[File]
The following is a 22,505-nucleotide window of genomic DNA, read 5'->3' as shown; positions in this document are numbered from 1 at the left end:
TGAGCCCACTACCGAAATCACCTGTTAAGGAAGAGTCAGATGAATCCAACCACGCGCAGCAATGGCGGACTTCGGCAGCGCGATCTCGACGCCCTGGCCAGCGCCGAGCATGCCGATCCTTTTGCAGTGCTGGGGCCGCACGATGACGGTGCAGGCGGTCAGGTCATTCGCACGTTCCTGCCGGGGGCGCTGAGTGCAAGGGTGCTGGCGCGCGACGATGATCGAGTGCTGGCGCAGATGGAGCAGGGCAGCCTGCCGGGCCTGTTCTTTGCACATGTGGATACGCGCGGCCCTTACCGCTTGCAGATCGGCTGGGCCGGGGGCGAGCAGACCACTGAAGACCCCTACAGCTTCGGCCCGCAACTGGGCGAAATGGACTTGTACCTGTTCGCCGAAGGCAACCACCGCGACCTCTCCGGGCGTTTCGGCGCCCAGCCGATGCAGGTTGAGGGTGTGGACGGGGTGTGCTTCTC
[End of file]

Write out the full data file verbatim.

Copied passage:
The following is a 22,505-nucleotide window of genomic DNA, read 5'->3' as shown; positions in this document are numbered from 1 at the left end:
TGAGCCCACTACCGAAATCACCTGTTAAGGAAGAGTCAGATGAATCCAACCACGCGCAGCAATGGCGGACTTCGGCAGCGCGATCTCGACGCCCTGGCCAGCGCCGAGCATGCCGATCCTTTTGCAGTGCTGGGGCCGCACGATGACGGTGCAGGCGGTCAGGTCATTCGCACGTTCCTGCCGGGGGCGCTGAGTGCAAGGGTGCTGGCGCGCGACGATGATCGAGTGCTGGCGCAGATGGAGCAGGGCAGCCTGCCGGGCCTGTTCTTTGCACATGTGGATACGCGCGGCCCTTACCGCTTGCAGATCGGCTGGGCCGGGGGCGAGCAGACCACTGAAGACCCCTACAGCTTCGGCCCGCAACTGGGCGAAATGGACTTGTACCTGTTCGCCGAAGGCAACCACCGCGACCTCTCCGGGCGTTTCGGCGCCCAGCCGATGCAGGTTGAGGGTGTGGACGGGGTGTGCTTCTC